Relapse means that the teeth can take up to one year or more to stabilize after treatment. If you had gaps between your teeth before treatment, the retention period will be longer.
Usually, retainers are worn for as long a time as you have had your braces. If your teeth move back to their original positions, you may need fixed braces again to correct them.
The safest place for your retainers is in your mouth. If you are not using the retainers they should always be kept in a box. There is a great risk of losing retainers if they are wrapped in tissue paper after you remove them from your mouth.
If you have a removable retainer in your upper jaw, it will take you one to two days to get accustomed to them and speak properly. It is normal to experience a lot of saliva in your mouth with a new retainer.
Always bring the box to store your retainers to be kept should you need to remove them. If you have a fixed retainer, you should spend more time to brush the back of your teeth. You have to brush all around the wire so that calculus will not form. You will be instructed on how to use dental floss with a floss-threader. Do remember not to use your front teeth too for biting hard foods or objects. Fixed retainers do not affect speech.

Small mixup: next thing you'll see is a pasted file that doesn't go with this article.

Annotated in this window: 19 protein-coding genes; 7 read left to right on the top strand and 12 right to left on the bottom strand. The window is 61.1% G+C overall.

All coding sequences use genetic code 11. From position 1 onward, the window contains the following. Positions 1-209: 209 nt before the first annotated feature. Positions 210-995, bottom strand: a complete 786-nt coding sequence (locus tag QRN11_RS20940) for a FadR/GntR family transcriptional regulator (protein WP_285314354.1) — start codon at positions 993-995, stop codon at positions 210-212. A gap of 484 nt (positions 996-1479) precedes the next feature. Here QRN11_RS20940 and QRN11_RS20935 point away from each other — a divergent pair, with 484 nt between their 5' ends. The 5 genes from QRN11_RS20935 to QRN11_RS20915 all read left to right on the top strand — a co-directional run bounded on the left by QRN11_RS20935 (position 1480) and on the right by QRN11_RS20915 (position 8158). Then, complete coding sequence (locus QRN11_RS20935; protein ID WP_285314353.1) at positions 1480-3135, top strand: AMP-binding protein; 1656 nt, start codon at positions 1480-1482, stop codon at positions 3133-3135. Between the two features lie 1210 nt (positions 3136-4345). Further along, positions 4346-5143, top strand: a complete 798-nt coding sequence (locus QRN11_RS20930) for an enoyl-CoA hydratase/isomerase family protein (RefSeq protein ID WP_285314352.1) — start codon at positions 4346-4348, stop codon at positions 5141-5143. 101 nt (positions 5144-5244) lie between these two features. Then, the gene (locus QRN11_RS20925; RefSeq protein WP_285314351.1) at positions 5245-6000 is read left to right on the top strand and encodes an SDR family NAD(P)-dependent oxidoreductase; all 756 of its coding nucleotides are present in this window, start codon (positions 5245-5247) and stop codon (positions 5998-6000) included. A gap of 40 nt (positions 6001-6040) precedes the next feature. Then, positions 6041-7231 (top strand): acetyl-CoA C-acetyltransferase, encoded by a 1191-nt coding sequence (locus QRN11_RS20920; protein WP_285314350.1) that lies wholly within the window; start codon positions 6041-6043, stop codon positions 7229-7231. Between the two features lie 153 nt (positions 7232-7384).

From 20 to 50 years of age, faces mature and teeth continue to push forward, causing crowding of the lower front teeth. This happens regardless of whether you have had wisdom teeth removed, extractions of teeth or previous orthodontic treatment for crowded teeth.
To avoid the risk of late crowding, removable retainers can be worn at night for a longer period and fixed retainers kept in for more than 2 years.
Adult patients usually sleep with their retainers on for the rest of their lives, if they want their teeth in perfect alignment.